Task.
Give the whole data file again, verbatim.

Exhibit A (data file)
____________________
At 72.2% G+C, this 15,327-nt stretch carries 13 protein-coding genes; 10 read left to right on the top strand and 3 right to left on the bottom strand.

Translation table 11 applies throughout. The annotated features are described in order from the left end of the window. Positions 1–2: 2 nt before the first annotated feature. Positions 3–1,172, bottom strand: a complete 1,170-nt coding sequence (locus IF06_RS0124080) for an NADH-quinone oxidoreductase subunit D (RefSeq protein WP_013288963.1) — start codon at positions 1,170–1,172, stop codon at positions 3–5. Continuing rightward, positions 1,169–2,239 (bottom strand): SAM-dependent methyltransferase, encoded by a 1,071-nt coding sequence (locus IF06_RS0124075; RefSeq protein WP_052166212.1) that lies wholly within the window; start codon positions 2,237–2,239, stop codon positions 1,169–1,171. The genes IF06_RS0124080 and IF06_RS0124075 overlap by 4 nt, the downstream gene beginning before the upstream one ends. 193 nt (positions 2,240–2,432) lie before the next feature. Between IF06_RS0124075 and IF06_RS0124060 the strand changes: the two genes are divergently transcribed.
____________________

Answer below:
At 72.2% G+C, this 15,327-nt stretch carries 13 protein-coding genes; 10 read left to right on the top strand and 3 right to left on the bottom strand.

Translation table 11 applies throughout. The annotated features are described in order from the left end of the window. Positions 1–2: 2 nt before the first annotated feature. Positions 3–1,172, bottom strand: a complete 1,170-nt coding sequence (locus IF06_RS0124080) for an NADH-quinone oxidoreductase subunit D (RefSeq protein WP_013288963.1) — start codon at positions 1,170–1,172, stop codon at positions 3–5. Continuing rightward, positions 1,169–2,239 (bottom strand): SAM-dependent methyltransferase, encoded by a 1,071-nt coding sequence (locus IF06_RS0124075; RefSeq protein WP_052166212.1) that lies wholly within the window; start codon positions 2,237–2,239, stop codon positions 1,169–1,171. The genes IF06_RS0124080 and IF06_RS0124075 overlap by 4 nt, the downstream gene beginning before the upstream one ends. 193 nt (positions 2,240–2,432) lie before the next feature. Between IF06_RS0124075 and IF06_RS0124060 the strand changes: the two genes are divergently transcribed.